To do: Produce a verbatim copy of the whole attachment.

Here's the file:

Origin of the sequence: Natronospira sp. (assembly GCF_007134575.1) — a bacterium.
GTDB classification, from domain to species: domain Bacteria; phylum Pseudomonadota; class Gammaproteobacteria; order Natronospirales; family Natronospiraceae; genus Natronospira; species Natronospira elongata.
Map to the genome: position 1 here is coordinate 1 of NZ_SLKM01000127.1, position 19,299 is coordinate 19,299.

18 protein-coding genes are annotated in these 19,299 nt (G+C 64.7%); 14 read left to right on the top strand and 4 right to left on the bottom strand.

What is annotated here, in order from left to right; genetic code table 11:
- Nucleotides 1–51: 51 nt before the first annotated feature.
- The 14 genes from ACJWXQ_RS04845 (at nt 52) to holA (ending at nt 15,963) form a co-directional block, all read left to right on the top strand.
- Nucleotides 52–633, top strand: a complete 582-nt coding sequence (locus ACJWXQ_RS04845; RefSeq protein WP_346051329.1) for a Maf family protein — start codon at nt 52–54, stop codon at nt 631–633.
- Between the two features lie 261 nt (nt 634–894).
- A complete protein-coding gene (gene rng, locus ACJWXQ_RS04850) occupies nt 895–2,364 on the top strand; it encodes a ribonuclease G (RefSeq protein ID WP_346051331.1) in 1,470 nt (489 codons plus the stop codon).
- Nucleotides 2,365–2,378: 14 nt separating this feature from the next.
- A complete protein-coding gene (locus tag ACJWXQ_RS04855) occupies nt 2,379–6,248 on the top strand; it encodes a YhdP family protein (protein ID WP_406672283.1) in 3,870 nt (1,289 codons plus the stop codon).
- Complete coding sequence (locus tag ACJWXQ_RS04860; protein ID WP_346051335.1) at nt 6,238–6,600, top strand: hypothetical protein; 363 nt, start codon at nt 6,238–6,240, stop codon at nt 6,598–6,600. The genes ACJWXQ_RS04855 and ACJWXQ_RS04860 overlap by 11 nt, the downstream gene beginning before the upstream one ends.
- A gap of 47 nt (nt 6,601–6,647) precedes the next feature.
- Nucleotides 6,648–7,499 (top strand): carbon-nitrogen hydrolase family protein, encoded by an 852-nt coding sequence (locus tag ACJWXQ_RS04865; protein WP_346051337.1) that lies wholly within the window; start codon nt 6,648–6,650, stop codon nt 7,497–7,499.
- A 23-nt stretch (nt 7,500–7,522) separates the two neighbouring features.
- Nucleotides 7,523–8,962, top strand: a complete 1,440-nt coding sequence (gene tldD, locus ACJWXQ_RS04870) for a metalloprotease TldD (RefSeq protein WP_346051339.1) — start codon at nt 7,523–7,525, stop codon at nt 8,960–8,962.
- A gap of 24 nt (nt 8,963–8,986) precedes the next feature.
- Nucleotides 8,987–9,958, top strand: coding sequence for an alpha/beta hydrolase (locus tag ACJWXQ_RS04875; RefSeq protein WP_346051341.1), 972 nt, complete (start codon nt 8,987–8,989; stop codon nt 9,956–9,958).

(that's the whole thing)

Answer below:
Origin of the sequence: Natronospira sp. (assembly GCF_007134575.1) — a bacterium.
GTDB classification, from domain to species: domain Bacteria; phylum Pseudomonadota; class Gammaproteobacteria; order Natronospirales; family Natronospiraceae; genus Natronospira; species Natronospira elongata.
Map to the genome: position 1 here is coordinate 1 of NZ_SLKM01000127.1, position 19,299 is coordinate 19,299.

18 protein-coding genes are annotated in these 19,299 nt (G+C 64.7%); 14 read left to right on the top strand and 4 right to left on the bottom strand.

What is annotated here, in order from left to right; genetic code table 11:
- Nucleotides 1–51: 51 nt before the first annotated feature.
- The 14 genes from ACJWXQ_RS04845 (at nt 52) to holA (ending at nt 15,963) form a co-directional block, all read left to right on the top strand.
- Nucleotides 52–633, top strand: a complete 582-nt coding sequence (locus ACJWXQ_RS04845; RefSeq protein WP_346051329.1) for a Maf family protein — start codon at nt 52–54, stop codon at nt 631–633.
- Between the two features lie 261 nt (nt 634–894).
- A complete protein-coding gene (gene rng, locus ACJWXQ_RS04850) occupies nt 895–2,364 on the top strand; it encodes a ribonuclease G (RefSeq protein ID WP_346051331.1) in 1,470 nt (489 codons plus the stop codon).
- Nucleotides 2,365–2,378: 14 nt separating this feature from the next.
- A complete protein-coding gene (locus tag ACJWXQ_RS04855) occupies nt 2,379–6,248 on the top strand; it encodes a YhdP family protein (protein ID WP_406672283.1) in 3,870 nt (1,289 codons plus the stop codon).
- Complete coding sequence (locus tag ACJWXQ_RS04860; protein ID WP_346051335.1) at nt 6,238–6,600, top strand: hypothetical protein; 363 nt, start codon at nt 6,238–6,240, stop codon at nt 6,598–6,600. The genes ACJWXQ_RS04855 and ACJWXQ_RS04860 overlap by 11 nt, the downstream gene beginning before the upstream one ends.
- A gap of 47 nt (nt 6,601–6,647) precedes the next feature.
- Nucleotides 6,648–7,499 (top strand): carbon-nitrogen hydrolase family protein, encoded by an 852-nt coding sequence (locus tag ACJWXQ_RS04865; protein WP_346051337.1) that lies wholly within the window; start codon nt 6,648–6,650, stop codon nt 7,497–7,499.
- A 23-nt stretch (nt 7,500–7,522) separates the two neighbouring features.
- Nucleotides 7,523–8,962, top strand: a complete 1,440-nt coding sequence (gene tldD, locus ACJWXQ_RS04870) for a metalloprotease TldD (RefSeq protein WP_346051339.1) — start codon at nt 7,523–7,525, stop codon at nt 8,960–8,962.
- A gap of 24 nt (nt 8,963–8,986) precedes the next feature.
- Nucleotides 8,987–9,958, top strand: coding sequence for an alpha/beta hydrolase (locus tag ACJWXQ_RS04875; RefSeq protein WP_346051341.1), 972 nt, complete (start codon nt 8,987–8,989; stop codon nt 9,956–9,958).